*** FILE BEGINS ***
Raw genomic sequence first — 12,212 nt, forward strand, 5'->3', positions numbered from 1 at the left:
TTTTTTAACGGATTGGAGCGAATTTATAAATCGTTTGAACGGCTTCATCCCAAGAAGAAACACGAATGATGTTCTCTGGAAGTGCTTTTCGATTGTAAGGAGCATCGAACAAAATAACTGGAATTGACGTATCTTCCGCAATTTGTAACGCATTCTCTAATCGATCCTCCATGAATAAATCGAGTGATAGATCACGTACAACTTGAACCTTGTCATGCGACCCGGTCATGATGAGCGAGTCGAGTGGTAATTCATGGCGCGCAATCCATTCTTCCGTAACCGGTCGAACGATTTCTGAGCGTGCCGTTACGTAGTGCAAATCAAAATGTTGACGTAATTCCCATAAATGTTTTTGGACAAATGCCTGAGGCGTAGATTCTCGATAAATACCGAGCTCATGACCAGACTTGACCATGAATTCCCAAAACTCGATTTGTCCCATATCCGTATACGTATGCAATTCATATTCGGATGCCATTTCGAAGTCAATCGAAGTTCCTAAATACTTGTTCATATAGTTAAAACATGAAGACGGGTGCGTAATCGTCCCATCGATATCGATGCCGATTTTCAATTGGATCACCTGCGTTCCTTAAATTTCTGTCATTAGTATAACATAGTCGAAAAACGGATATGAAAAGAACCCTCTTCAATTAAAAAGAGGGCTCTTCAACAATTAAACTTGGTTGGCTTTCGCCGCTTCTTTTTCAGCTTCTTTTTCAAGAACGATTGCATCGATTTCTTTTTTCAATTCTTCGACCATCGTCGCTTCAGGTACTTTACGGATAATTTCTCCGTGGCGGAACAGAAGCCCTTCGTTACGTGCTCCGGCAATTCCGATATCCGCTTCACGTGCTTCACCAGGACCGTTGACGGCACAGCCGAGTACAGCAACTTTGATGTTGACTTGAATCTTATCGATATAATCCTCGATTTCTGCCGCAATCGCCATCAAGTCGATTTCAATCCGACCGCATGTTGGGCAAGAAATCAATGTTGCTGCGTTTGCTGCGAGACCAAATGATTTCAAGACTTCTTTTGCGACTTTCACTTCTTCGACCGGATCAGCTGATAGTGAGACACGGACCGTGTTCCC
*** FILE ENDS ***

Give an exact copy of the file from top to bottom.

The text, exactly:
Raw genomic sequence first — 12,212 nt, forward strand, 5'->3', positions numbered from 1 at the left:
TTTTTTAACGGATTGGAGCGAATTTATAAATCGTTTGAACGGCTTCATCCCAAGAAGAAACACGAATGATGTTCTCTGGAAGTGCTTTTCGATTGTAAGGAGCATCGAACAAAATAACTGGAATTGACGTATCTTCCGCAATTTGTAACGCATTCTCTAATCGATCCTCCATGAATAAATCGAGTGATAGATCACGTACAACTTGAACCTTGTCATGCGACCCGGTCATGATGAGCGAGTCGAGTGGTAATTCATGGCGCGCAATCCATTCTTCCGTAACCGGTCGAACGATTTCTGAGCGTGCCGTTACGTAGTGCAAATCAAAATGTTGACGTAATTCCCATAAATGTTTTTGGACAAATGCCTGAGGCGTAGATTCTCGATAAATACCGAGCTCATGACCAGACTTGACCATGAATTCCCAAAACTCGATTTGTCCCATATCCGTATACGTATGCAATTCATATTCGGATGCCATTTCGAAGTCAATCGAAGTTCCTAAATACTTGTTCATATAGTTAAAACATGAAGACGGGTGCGTAATCGTCCCATCGATATCGATGCCGATTTTCAATTGGATCACCTGCGTTCCTTAAATTTCTGTCATTAGTATAACATAGTCGAAAAACGGATATGAAAAGAACCCTCTTCAATTAAAAAGAGGGCTCTTCAACAATTAAACTTGGTTGGCTTTCGCCGCTTCTTTTTCAGCTTCTTTTTCAAGAACGATTGCATCGATTTCTTTTTTCAATTCTTCGACCATCGTCGCTTCAGGTACTTTACGGATAATTTCTCCGTGGCGGAACAGAAGCCCTTCGTTACGTGCTCCGGCAATTCCGATATCCGCTTCACGTGCTTCACCAGGACCGTTGACGGCACAGCCGAGTACAGCAACTTTGATGTTGACTTGAATCTTATCGATATAATCCTCGATTTCTGCCGCAATCGCCATCAAGTCGATTTCAATCCGACCGCATGTTGGGCAAGAAATCAATGTTGCTGCGTTTGCTGCGAGACCAAATGATTTCAAGACTTCTTTTGCGACTTTCACTTCTTCGACCGGATCAGCTGATAGTGAGACACGGACCGTGTTCCC